Anselm Lalla was discouraged when he tried to go to college some 20 years after finishing high school in Trinidad. “When I failed the CUNY competence tests, they told me it would take at least three semesters to go through remedial classes,” said Lalla, 36.
Everything changed with the University’s new, effective and low-cost immersion program, which prepares first-time freshmen for college-level work before they matriculate. “It’s the best thing that ever happened. The instructors were amazing,” he said, adding that staff assisted “with any problem, not only schoolwork.”
Coming to colleges in fall 2011 in all five boroughs, the program, now called CUNY Start, is one of three novel approaches to address the flood of underprepared freshmen; all are rooted in a curriculum piloted in 2009-2010 after several years of experimentation by the Office of Academic Affairs.
The other two are innovative hybrid courses at the forthcoming new community college and intervention in high school classrooms.
“Students trust that we’ll get them ready for college-level work, but traditional remedial classes don’t work for everyone,” said Alexandra W. Logue, executive vice chancellor and University provost. “Students become frustrated if they have to repeat remedial classes, or take remedial classes over several semesters, and they may then drop out. They also waste financial aid on classes that don’t move them toward a degree. So we’ve been working on alternatives.”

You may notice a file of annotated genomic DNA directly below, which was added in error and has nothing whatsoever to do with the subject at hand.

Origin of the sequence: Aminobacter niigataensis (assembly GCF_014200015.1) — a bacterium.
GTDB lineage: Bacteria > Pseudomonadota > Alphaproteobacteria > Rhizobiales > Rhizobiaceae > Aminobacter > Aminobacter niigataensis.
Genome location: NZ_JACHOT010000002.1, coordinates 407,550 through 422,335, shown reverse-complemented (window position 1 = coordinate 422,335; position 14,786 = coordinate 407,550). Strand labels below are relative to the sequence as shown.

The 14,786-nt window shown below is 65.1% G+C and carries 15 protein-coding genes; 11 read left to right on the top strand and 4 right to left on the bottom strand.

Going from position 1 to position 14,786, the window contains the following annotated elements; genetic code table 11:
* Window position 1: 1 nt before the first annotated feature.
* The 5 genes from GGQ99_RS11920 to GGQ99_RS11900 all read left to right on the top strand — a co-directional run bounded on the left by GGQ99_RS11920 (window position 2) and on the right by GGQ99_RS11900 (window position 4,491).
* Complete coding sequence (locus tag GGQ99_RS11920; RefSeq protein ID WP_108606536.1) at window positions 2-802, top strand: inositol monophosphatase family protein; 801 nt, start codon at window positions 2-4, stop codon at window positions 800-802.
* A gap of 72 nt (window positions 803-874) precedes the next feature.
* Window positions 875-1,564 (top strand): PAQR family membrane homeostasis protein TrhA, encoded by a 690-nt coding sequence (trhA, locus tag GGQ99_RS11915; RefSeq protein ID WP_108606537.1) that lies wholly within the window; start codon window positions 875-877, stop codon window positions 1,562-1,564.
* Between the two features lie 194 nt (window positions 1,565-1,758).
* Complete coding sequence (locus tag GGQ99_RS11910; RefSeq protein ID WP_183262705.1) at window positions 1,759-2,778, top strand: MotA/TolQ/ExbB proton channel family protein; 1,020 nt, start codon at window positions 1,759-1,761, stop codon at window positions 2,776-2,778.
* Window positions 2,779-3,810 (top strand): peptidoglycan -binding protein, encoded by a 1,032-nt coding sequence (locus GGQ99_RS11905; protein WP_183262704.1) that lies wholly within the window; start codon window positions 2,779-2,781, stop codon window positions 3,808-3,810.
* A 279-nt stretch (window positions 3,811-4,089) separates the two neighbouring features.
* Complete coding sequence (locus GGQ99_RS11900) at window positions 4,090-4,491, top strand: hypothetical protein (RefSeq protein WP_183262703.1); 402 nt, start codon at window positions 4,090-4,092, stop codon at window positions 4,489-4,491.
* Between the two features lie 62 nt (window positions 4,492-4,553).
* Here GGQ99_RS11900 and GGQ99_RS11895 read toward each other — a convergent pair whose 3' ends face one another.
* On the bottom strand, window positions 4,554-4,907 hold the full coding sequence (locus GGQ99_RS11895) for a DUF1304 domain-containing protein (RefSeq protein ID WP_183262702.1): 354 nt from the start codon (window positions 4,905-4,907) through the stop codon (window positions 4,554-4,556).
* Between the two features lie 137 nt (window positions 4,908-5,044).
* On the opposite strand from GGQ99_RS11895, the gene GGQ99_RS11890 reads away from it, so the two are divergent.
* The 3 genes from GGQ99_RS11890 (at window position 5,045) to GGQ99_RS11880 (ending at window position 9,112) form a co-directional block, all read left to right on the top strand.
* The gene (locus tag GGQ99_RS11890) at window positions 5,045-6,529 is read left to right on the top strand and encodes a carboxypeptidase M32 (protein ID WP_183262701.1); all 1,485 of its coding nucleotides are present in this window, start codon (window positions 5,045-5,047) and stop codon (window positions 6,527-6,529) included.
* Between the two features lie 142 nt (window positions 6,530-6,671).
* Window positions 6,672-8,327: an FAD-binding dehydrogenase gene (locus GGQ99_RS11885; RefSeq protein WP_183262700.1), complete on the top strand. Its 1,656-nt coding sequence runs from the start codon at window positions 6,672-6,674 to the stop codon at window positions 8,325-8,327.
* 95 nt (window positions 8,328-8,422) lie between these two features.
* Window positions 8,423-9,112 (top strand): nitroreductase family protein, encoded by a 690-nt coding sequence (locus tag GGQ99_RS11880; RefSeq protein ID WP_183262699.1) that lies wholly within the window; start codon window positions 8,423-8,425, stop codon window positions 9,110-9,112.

These innovations come amid national concern about mediocre preparation for college, even as international competition demands ever-more capable college graduates. President Obama has spotlighted the critical role that community colleges need to play in assuring America’s economic future.
In New York, the state Education Department says that less than half of high school graduates are ready for college or high-paying careers; in New York City, only 23 percent of high school graduates are ready, despite a 64 percent graduation rate, according to a Feb. 7 New York Times account.
Statewide, just 41 percent of high school graduates notched at least a 75 on the English Regents or an 80 on a math Regents in 2009 — scores that predict at least a college-level C in the same subject. Students scoring below these values may need remediation. Two-thirds of New York City students attending SUNY community colleges need remedial help.
The pilot for CUNY Start yielded promising results. Of 113 LaGuardia and Kingsborough Community College students who completed it, 71 percent were exempted from all further remediation. More specifically, 92 percent passed math 2 (algebra), 82 percent passed math 1 (arithmetic), 80 percent passed reading and 79 percent passed writing. Statewide and national pass rates are significantly lower.
In fall 2000, 85 percent of CUNY first-time community college freshmen — some 9,400 students – needed at least one remedial class. In fall 2010, following several years of significant enrollment growth at CUNY, 79 percent, or 13,585 students, needed at least one remedial class. One-quarter needed remediation in all three areas (reading, writing and math) last fall. And since 2005, the number receiving low scores on all three skills tests more than doubled, from 447 to 959. Such students accounted for 5.5 percent of community college freshmen last fall.
Students who need remediation generally enroll in an associate degree program, taking and paying for noncredit remedial classes along with credit-bearing ones. But some lack the classroom skills needed to flourish in academic courses. CUNY Start is designed to solve those problems. It charges a nominal $75 for a comprehensive full-time or part-time immersion program. Before students put their dollars on the line with an academic course, CUNY Start aims to bring them up to speed in reading, writing and math, along with the skills and attitudes needed to succeed.